Most guitars come with 6 strings, which is standard for an electric guitar. However, with the advent of heavier genres like progressive metal and djent, extended range guitars have become more popular in recent years. With 7- and 8-string guitars, you can play much lower notes than with a standard guitar. This extended range is very useful for breakdowns or heavier song sections. If you play these styles of music, you should get an extended range guitar. However, if you want to limit yourself to blues, jazz, pop, and rock, a 6-string guitar is more than adequate because it’s lighter and easier to play.

Locking vs Non-Locking Tuners

Some guitars are equipped with locking tuners that hold each string in place with a clamping mechanism. This allows for greater tuning stability, especially on guitars with floating bridges. It also allows you to restring the guitar faster, since you don’t need as many string wraps. Locking tuners are more expensive to manufacture and are therefore less common on entry-level guitars. But even if your guitar of choice doesn’t come with one, you can easily retrofit it later.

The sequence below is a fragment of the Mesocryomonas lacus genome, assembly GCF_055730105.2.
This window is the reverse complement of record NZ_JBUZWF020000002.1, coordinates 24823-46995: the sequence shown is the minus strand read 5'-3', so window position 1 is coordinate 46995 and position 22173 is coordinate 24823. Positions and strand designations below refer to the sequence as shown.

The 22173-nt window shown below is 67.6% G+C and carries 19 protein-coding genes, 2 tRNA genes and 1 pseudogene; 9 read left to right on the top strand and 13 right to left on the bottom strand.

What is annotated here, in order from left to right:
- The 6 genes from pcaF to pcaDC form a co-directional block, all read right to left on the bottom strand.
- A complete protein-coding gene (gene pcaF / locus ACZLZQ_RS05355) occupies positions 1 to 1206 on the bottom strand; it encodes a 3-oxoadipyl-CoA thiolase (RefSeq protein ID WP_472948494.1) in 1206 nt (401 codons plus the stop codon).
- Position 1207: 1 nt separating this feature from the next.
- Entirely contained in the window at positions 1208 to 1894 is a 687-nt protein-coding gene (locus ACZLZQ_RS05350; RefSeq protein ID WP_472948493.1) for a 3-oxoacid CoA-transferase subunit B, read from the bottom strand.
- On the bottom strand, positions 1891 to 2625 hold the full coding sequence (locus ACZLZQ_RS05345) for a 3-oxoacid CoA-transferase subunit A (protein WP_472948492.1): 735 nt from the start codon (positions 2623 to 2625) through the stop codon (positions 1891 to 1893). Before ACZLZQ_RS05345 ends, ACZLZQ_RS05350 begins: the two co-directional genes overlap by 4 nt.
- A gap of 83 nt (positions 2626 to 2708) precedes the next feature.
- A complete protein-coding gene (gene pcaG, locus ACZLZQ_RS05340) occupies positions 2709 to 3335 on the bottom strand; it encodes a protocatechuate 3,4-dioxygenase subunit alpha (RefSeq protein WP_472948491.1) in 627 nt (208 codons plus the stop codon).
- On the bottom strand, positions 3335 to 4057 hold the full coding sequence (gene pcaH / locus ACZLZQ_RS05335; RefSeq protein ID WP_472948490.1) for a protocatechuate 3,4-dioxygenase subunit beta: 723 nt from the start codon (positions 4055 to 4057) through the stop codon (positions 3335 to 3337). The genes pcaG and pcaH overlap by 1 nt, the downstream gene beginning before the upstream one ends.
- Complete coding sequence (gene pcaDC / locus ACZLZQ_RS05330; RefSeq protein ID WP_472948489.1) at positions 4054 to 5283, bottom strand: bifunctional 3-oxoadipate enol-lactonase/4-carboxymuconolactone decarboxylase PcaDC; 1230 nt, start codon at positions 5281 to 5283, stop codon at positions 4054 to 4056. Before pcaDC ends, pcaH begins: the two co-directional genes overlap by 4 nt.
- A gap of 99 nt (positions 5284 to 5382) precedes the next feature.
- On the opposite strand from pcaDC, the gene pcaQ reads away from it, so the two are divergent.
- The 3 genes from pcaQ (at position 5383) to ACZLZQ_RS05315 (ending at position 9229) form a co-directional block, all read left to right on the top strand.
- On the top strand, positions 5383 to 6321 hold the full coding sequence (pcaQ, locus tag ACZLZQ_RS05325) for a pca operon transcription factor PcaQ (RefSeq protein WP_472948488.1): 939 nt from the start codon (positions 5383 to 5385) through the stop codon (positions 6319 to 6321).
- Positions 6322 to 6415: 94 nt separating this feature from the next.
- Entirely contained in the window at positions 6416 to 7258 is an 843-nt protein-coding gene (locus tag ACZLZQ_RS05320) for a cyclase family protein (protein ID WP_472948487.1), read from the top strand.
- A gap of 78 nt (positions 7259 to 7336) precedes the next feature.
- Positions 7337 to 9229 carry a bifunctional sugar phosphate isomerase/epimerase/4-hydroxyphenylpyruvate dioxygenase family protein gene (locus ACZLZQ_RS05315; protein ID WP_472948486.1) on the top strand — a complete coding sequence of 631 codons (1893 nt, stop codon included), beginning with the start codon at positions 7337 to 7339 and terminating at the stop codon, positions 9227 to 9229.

Now you have all the information you need to make a well-informed guitar purchase. Remember that technical data isn’t everything, and you should also try out a guitar in person before you order it. If, after all your research, you’ve decided on a guitar you like, you should try it out at a music store near you. Even if a guitar looks perfect on paper, you can’t judge until you hold it in your hands and play a song or two on it.

Conclusion

Choosing an electric guitar is a personal decision. So the most important thing is to test thoroughly and, if all else fails, trust your gut. We hope this Buying Guide can give you some useful information to make an informed Decision.

Amy Hinckley
Amy Hinckley
The Dell Inspiron 15 that her father purchased from QVC sparked the beginning of her interest in technology. At Bollyinside, Amy Hinckley is in charge of content editing and reviewing products. Amy's interests outside of working include going for bike rides, playing video games, and watching football when she's not at her laptop.